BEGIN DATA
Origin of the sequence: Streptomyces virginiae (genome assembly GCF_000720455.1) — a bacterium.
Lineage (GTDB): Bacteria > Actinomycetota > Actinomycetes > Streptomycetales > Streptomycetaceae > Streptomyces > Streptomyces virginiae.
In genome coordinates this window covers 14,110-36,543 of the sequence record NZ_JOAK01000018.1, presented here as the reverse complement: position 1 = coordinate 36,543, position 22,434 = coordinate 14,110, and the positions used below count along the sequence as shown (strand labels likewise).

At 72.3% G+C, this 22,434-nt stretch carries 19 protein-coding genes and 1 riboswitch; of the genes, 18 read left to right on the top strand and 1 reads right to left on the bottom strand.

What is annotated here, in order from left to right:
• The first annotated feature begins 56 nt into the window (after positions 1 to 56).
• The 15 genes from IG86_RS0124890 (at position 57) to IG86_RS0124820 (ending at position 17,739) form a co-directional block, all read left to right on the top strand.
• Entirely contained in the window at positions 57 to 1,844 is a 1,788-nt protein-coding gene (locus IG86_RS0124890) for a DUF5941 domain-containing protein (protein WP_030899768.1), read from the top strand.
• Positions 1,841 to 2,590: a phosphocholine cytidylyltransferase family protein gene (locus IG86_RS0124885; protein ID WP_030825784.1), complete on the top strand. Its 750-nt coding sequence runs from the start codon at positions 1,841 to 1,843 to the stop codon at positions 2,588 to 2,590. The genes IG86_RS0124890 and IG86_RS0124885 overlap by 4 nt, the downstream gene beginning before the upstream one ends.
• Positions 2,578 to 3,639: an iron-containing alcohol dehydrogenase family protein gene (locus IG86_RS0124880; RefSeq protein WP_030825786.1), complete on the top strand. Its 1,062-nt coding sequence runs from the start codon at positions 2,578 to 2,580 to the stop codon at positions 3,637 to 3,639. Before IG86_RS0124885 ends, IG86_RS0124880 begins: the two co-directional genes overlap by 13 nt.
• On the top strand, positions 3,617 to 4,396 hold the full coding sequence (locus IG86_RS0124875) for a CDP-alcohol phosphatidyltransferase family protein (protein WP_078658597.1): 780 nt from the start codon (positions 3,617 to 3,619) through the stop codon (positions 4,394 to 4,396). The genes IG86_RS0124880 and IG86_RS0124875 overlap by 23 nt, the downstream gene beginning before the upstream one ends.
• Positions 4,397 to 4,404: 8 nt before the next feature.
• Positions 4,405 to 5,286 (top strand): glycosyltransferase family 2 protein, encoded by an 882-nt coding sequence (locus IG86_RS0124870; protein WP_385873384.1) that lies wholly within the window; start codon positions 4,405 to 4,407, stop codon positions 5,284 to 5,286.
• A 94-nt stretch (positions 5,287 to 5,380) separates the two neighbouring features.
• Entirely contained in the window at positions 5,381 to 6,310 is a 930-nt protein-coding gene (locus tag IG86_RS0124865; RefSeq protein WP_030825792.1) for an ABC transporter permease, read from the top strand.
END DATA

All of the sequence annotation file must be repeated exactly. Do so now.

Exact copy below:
Origin of the sequence: Streptomyces virginiae (genome assembly GCF_000720455.1) — a bacterium.
Lineage (GTDB): Bacteria > Actinomycetota > Actinomycetes > Streptomycetales > Streptomycetaceae > Streptomyces > Streptomyces virginiae.
In genome coordinates this window covers 14,110-36,543 of the sequence record NZ_JOAK01000018.1, presented here as the reverse complement: position 1 = coordinate 36,543, position 22,434 = coordinate 14,110, and the positions used below count along the sequence as shown (strand labels likewise).

At 72.3% G+C, this 22,434-nt stretch carries 19 protein-coding genes and 1 riboswitch; of the genes, 18 read left to right on the top strand and 1 reads right to left on the bottom strand.

What is annotated here, in order from left to right:
• The first annotated feature begins 56 nt into the window (after positions 1 to 56).
• The 15 genes from IG86_RS0124890 (at position 57) to IG86_RS0124820 (ending at position 17,739) form a co-directional block, all read left to right on the top strand.
• Entirely contained in the window at positions 57 to 1,844 is a 1,788-nt protein-coding gene (locus IG86_RS0124890) for a DUF5941 domain-containing protein (protein WP_030899768.1), read from the top strand.
• Positions 1,841 to 2,590: a phosphocholine cytidylyltransferase family protein gene (locus IG86_RS0124885; protein ID WP_030825784.1), complete on the top strand. Its 750-nt coding sequence runs from the start codon at positions 1,841 to 1,843 to the stop codon at positions 2,588 to 2,590. The genes IG86_RS0124890 and IG86_RS0124885 overlap by 4 nt, the downstream gene beginning before the upstream one ends.
• Positions 2,578 to 3,639: an iron-containing alcohol dehydrogenase family protein gene (locus IG86_RS0124880; RefSeq protein WP_030825786.1), complete on the top strand. Its 1,062-nt coding sequence runs from the start codon at positions 2,578 to 2,580 to the stop codon at positions 3,637 to 3,639. Before IG86_RS0124885 ends, IG86_RS0124880 begins: the two co-directional genes overlap by 13 nt.
• On the top strand, positions 3,617 to 4,396 hold the full coding sequence (locus IG86_RS0124875) for a CDP-alcohol phosphatidyltransferase family protein (protein WP_078658597.1): 780 nt from the start codon (positions 3,617 to 3,619) through the stop codon (positions 4,394 to 4,396). The genes IG86_RS0124880 and IG86_RS0124875 overlap by 23 nt, the downstream gene beginning before the upstream one ends.
• Positions 4,397 to 4,404: 8 nt before the next feature.
• Positions 4,405 to 5,286 (top strand): glycosyltransferase family 2 protein, encoded by an 882-nt coding sequence (locus IG86_RS0124870; protein WP_385873384.1) that lies wholly within the window; start codon positions 4,405 to 4,407, stop codon positions 5,284 to 5,286.
• A 94-nt stretch (positions 5,287 to 5,380) separates the two neighbouring features.
• Entirely contained in the window at positions 5,381 to 6,310 is a 930-nt protein-coding gene (locus tag IG86_RS0124865; RefSeq protein WP_030825792.1) for an ABC transporter permease, read from the top strand.